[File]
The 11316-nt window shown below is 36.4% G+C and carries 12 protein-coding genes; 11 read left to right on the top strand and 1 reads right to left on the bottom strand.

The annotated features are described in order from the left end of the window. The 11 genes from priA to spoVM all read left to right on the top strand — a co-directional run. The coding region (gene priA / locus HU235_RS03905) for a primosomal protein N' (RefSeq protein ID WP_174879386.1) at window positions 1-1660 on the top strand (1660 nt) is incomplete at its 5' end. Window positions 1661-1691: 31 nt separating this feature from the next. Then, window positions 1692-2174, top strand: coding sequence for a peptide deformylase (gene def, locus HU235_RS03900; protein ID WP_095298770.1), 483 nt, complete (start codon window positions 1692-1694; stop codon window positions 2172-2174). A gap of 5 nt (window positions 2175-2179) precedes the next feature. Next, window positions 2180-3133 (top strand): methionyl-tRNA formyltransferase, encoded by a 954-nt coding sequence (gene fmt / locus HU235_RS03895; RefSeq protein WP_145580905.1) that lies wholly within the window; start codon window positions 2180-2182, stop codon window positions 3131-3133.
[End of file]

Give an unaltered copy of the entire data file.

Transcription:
The 11316-nt window shown below is 36.4% G+C and carries 12 protein-coding genes; 11 read left to right on the top strand and 1 reads right to left on the bottom strand.

The annotated features are described in order from the left end of the window. The 11 genes from priA to spoVM all read left to right on the top strand — a co-directional run. The coding region (gene priA / locus HU235_RS03905) for a primosomal protein N' (RefSeq protein ID WP_174879386.1) at window positions 1-1660 on the top strand (1660 nt) is incomplete at its 5' end. Window positions 1661-1691: 31 nt separating this feature from the next. Then, window positions 1692-2174, top strand: coding sequence for a peptide deformylase (gene def, locus HU235_RS03900; protein ID WP_095298770.1), 483 nt, complete (start codon window positions 1692-1694; stop codon window positions 2172-2174). A gap of 5 nt (window positions 2175-2179) precedes the next feature. Next, window positions 2180-3133 (top strand): methionyl-tRNA formyltransferase, encoded by a 954-nt coding sequence (gene fmt / locus HU235_RS03895; RefSeq protein WP_145580905.1) that lies wholly within the window; start codon window positions 2180-2182, stop codon window positions 3131-3133.